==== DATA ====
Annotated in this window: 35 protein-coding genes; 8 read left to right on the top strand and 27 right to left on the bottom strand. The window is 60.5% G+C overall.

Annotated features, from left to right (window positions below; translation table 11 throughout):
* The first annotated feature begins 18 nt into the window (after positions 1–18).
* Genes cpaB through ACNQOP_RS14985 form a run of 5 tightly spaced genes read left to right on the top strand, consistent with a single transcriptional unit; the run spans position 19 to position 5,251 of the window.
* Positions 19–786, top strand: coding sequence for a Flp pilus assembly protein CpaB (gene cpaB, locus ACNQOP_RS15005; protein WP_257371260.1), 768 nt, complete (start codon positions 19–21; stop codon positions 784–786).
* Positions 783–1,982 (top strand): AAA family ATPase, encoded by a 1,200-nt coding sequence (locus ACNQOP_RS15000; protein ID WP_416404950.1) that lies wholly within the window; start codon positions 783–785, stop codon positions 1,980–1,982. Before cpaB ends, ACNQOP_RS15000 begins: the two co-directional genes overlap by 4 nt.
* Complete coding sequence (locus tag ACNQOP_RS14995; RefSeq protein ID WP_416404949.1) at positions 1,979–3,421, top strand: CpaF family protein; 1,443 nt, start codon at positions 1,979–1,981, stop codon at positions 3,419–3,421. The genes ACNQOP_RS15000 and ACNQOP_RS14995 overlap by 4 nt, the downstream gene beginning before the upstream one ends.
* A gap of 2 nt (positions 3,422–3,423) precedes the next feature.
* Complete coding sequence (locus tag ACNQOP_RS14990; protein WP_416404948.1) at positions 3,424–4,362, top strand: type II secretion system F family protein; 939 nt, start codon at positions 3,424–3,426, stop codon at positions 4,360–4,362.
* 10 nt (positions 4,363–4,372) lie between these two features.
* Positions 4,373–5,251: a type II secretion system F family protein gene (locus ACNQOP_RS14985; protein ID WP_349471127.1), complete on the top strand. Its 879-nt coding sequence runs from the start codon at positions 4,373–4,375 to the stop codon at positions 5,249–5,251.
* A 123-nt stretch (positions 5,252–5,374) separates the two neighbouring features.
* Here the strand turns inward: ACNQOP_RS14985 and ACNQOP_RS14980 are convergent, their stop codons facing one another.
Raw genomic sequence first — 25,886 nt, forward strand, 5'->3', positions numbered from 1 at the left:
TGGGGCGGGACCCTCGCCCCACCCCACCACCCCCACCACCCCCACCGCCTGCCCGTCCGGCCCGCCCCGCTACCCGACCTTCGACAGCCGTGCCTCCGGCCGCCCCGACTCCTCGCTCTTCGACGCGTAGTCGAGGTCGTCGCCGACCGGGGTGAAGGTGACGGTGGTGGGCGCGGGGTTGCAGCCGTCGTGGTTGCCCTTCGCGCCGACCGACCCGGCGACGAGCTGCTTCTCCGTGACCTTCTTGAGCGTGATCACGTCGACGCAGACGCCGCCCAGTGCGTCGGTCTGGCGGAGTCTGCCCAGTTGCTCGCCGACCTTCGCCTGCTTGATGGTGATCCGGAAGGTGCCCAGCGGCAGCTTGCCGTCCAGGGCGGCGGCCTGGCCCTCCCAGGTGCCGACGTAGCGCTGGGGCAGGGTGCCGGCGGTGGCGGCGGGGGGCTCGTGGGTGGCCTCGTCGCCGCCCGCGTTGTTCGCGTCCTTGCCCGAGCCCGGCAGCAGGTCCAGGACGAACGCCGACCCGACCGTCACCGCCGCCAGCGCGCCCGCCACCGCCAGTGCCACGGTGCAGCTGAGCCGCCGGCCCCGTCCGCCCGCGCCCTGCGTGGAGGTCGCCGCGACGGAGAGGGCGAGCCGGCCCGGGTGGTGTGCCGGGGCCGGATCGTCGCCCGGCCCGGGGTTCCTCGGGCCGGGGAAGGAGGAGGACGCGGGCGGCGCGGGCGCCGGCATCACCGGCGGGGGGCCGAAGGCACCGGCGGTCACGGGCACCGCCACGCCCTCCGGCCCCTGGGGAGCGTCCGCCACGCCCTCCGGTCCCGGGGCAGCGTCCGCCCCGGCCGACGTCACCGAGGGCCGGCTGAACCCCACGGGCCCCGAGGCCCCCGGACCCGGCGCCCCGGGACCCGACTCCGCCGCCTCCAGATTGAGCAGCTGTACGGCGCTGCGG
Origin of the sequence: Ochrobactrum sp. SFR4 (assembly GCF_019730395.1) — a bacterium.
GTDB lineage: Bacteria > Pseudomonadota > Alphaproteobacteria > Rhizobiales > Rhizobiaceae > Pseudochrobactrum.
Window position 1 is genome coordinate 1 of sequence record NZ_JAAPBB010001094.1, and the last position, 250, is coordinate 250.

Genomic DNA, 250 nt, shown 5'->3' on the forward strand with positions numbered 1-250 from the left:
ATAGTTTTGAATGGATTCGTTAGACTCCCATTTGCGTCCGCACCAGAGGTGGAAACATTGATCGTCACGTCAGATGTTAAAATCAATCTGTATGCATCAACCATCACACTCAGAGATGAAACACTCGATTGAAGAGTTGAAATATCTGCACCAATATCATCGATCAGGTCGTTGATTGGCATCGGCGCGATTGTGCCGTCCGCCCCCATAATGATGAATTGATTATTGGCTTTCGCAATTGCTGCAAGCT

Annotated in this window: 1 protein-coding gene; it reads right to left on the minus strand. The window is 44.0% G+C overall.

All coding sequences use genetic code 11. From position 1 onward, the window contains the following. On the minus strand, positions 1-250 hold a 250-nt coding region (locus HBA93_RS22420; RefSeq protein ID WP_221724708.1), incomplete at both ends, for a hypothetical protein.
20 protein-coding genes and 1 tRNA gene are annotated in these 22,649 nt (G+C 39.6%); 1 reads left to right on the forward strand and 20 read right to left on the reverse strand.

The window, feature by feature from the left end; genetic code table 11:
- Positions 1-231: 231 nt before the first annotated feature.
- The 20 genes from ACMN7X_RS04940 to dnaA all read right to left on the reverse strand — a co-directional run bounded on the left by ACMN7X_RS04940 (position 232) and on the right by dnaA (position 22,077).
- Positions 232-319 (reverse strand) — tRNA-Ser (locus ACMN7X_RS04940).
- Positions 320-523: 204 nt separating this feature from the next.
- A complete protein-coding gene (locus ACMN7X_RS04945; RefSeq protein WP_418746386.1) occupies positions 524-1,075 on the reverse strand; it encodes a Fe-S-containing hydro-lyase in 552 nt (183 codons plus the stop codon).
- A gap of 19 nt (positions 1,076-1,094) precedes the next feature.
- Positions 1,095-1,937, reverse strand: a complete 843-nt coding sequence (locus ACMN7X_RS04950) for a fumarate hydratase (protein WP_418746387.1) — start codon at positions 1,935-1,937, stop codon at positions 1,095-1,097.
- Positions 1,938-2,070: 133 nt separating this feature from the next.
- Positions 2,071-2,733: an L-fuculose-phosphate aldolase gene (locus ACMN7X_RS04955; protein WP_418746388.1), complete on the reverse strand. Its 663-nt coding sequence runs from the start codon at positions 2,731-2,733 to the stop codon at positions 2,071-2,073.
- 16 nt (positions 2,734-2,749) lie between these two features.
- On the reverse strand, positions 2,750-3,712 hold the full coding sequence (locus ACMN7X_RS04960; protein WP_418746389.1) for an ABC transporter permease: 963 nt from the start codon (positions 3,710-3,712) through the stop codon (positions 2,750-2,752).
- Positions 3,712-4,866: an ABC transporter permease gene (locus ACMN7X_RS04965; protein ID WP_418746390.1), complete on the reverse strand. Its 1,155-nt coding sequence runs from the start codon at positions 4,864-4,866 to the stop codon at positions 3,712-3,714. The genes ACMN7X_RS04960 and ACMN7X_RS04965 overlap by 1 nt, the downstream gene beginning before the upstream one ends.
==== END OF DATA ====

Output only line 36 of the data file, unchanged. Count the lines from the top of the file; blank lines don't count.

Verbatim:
- Positions 3,712-4,866: an ABC transporter permease gene (locus ACMN7X_RS04965; protein ID WP_418746390.1), complete on the reverse strand. Its 1,155-nt coding sequence runs from the start codon at positions 4,864-4,866 to the stop codon at positions 3,712-3,714. The genes ACMN7X_RS04960 and ACMN7X_RS04965 overlap by 1 nt, the downstream gene beginning before the upstream one ends.